(Photo used by permission of Christy Procida)
Team captain Daniel Hernried, ’17, junior Luca Procida (right) and coach Jason Kreps (center) at the California Nevada Interscholastic Ski and Snowboard Federation State Championships in March.

Even though forecasts predict poor snow quality this season, the forecast is promising for the ski and snowboard team.

Although the season has barely begun, with the first meet on Jan. 15 at Boreal, the team has already had its first double race.

This year the team has four days of double races, which coach Jason Kreps said “offer more opportunities for racing and maximizing our time on the slopes.”

Three male skiers – team captain junior Luca Procida, junior Nate Jakobs and freshman Colin Usrey – will ski for the league team award. Because three people are required to race as a team, everyone else will be racing individually.

Losing Aidan Cunningham, ’17, and former team captain Daniel Hernried, ’17, will affect the team’s energy, according to Procida.

“We will lose some of the enthusiasm that they brought to the team,” Procida said, “as well as the team environment and camaraderie.”

Procida, who earned eighth place in last year’s California Nevada Interscholastic Ski and Snowboard Federation State Championships, said that racing will be more enjoyable since he has gotten to know racers from other teams.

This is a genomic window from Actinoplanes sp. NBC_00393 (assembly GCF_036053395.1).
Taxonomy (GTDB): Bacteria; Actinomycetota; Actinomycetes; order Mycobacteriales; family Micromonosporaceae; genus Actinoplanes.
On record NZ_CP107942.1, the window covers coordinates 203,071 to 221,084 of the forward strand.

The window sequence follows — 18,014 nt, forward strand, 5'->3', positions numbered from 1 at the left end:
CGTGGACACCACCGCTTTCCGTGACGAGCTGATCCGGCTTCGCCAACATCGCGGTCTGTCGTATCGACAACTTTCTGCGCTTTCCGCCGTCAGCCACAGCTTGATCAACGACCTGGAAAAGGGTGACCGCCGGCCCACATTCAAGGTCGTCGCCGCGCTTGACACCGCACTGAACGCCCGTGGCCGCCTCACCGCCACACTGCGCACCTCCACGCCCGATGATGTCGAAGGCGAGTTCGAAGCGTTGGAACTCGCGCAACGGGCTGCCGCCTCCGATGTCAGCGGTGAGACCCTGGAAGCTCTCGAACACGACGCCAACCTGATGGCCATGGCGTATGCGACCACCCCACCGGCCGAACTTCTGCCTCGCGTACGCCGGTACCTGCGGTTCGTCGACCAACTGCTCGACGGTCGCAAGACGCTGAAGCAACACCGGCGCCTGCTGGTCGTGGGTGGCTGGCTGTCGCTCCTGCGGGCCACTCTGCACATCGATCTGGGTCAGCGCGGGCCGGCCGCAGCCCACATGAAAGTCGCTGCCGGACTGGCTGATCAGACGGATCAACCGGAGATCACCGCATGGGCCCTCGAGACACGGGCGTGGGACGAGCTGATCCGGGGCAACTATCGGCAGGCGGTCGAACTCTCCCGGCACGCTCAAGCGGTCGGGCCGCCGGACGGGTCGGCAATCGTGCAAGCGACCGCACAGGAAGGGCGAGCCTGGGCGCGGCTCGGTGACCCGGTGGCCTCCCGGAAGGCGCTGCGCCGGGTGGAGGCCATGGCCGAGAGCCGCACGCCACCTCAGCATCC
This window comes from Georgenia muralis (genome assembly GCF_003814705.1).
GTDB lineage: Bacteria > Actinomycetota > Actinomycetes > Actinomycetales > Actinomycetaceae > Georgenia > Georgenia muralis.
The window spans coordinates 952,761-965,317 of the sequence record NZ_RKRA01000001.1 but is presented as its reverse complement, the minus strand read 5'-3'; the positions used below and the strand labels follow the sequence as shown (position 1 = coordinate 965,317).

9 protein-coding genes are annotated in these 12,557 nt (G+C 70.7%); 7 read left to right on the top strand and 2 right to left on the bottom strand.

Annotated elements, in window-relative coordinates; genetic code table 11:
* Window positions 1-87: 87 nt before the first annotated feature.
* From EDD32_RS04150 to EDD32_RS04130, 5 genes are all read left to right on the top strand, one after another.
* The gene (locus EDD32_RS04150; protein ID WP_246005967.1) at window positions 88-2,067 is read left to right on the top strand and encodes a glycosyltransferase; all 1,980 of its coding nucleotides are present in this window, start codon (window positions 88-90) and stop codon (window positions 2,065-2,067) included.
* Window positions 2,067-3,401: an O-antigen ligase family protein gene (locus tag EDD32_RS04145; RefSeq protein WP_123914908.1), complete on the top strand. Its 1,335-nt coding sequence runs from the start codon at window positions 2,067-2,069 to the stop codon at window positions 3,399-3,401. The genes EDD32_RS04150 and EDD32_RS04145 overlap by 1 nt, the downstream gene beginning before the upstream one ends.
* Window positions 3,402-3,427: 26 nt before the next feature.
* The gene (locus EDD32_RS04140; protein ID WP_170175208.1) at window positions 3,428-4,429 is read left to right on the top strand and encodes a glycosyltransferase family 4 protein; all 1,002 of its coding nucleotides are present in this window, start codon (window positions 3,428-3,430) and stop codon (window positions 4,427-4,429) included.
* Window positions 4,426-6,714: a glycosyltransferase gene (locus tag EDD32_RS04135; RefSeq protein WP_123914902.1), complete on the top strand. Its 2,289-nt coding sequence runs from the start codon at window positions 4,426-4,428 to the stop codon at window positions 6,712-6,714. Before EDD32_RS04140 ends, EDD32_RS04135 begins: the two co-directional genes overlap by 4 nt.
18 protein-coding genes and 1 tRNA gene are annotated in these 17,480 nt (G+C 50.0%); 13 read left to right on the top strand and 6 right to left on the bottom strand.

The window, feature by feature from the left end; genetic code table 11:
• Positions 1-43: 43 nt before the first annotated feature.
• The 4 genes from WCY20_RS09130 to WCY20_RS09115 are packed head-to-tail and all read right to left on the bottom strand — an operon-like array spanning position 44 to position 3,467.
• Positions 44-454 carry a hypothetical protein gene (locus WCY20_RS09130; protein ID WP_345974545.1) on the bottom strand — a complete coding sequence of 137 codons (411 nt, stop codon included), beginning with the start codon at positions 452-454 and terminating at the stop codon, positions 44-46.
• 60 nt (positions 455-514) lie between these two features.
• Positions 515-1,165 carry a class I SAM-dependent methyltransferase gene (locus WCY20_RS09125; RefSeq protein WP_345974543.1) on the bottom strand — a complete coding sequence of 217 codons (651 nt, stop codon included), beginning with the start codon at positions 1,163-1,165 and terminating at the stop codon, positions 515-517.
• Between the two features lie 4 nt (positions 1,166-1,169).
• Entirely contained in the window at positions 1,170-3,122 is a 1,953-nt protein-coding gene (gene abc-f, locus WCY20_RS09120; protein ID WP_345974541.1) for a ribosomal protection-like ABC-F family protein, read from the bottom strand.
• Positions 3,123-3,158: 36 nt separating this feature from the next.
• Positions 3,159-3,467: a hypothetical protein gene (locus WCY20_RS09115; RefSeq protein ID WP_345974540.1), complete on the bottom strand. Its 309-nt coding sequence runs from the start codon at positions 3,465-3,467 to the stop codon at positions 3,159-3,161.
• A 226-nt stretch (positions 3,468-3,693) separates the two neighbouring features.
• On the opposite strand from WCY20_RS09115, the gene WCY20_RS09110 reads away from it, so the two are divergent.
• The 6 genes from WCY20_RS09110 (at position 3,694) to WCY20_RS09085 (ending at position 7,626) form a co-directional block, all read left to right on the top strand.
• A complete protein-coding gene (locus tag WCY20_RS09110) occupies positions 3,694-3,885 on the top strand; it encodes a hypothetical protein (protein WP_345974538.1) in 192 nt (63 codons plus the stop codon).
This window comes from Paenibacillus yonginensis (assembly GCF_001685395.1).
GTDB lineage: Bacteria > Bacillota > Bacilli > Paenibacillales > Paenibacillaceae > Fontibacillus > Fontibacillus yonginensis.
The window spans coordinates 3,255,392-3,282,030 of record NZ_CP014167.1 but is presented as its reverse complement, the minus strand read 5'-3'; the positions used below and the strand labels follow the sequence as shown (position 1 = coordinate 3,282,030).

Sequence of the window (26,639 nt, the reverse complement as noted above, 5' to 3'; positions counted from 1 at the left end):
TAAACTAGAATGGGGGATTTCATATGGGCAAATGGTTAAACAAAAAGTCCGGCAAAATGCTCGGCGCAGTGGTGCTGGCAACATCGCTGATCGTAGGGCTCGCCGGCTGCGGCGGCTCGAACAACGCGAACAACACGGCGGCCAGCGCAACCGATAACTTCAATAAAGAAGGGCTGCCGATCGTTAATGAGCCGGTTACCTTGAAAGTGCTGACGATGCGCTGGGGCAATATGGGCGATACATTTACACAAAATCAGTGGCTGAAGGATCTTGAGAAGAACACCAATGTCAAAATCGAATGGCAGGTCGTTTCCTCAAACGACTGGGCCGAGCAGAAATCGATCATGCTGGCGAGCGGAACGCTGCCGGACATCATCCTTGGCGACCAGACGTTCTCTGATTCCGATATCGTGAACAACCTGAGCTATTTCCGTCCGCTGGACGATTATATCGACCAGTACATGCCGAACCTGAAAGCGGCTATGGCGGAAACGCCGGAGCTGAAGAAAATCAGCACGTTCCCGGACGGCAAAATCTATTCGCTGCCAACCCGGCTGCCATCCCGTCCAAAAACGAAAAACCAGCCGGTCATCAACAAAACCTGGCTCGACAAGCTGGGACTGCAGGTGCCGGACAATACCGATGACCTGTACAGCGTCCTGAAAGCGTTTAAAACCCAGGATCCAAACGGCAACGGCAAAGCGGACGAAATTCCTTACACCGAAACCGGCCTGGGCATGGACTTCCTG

Although the team lost two strong seniors, Kreps said that there are several prospective skiers and snowboarders: Usrey, Jakobs, freshman Ming Zhu and sophomores Sandor Pelle and Bri Davies.

And most of the recruits aren’t beginners.

Usrey, who said he began skiing around age 3, has skied for Northstar California’s U14 team.

And while Davies and Jakobs have never been on racing teams before, Davies said her mother, who grew up skiing in Vermont, raised her skiing. And Jakobs said he has skied for about eight years.

However, the team is also welcoming beginning racers.

Zhu, who started snowboarding in fifth grade, said he’s an intermediate recreational snowboarder but has never raced competitively.

In the end, the team’s greatest difficulty may prove to be the snow, Davies and Kreps said.

“I know we will be able to race, as (the resorts) make (artificial) snow,” Kreps said. “But better coverage and base really go a long way in making the sport more enjoyable.”

By Larkin Barnard-Bahn

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